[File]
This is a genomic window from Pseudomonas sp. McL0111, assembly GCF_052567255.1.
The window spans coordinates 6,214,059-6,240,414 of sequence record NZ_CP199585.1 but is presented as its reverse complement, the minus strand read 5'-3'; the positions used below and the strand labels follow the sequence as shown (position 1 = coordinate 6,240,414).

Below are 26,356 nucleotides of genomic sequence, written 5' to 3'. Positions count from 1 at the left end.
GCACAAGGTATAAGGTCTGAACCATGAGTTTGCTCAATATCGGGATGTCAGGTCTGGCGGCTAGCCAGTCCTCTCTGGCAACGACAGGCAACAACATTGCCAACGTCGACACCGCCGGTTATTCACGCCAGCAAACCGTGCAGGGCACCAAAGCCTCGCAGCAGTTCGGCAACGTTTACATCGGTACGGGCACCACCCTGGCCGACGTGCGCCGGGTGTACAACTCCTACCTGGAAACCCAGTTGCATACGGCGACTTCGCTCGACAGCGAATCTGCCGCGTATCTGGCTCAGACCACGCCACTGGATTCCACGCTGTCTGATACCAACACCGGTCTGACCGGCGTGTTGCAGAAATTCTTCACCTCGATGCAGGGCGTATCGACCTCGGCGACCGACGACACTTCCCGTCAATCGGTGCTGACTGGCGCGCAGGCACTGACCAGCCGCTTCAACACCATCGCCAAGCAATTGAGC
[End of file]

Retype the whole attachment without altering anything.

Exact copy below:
This is a genomic window from Pseudomonas sp. McL0111, assembly GCF_052567255.1.
The window spans coordinates 6,214,059-6,240,414 of sequence record NZ_CP199585.1 but is presented as its reverse complement, the minus strand read 5'-3'; the positions used below and the strand labels follow the sequence as shown (position 1 = coordinate 6,240,414).

Below are 26,356 nucleotides of genomic sequence, written 5' to 3'. Positions count from 1 at the left end.
GCACAAGGTATAAGGTCTGAACCATGAGTTTGCTCAATATCGGGATGTCAGGTCTGGCGGCTAGCCAGTCCTCTCTGGCAACGACAGGCAACAACATTGCCAACGTCGACACCGCCGGTTATTCACGCCAGCAAACCGTGCAGGGCACCAAAGCCTCGCAGCAGTTCGGCAACGTTTACATCGGTACGGGCACCACCCTGGCCGACGTGCGCCGGGTGTACAACTCCTACCTGGAAACCCAGTTGCATACGGCGACTTCGCTCGACAGCGAATCTGCCGCGTATCTGGCTCAGACCACGCCACTGGATTCCACGCTGTCTGATACCAACACCGGTCTGACCGGCGTGTTGCAGAAATTCTTCACCTCGATGCAGGGCGTATCGACCTCGGCGACCGACGACACTTCCCGTCAATCGGTGCTGACTGGCGCGCAGGCACTGACCAGCCGCTTCAACACCATCGCCAAGCAATTGAGC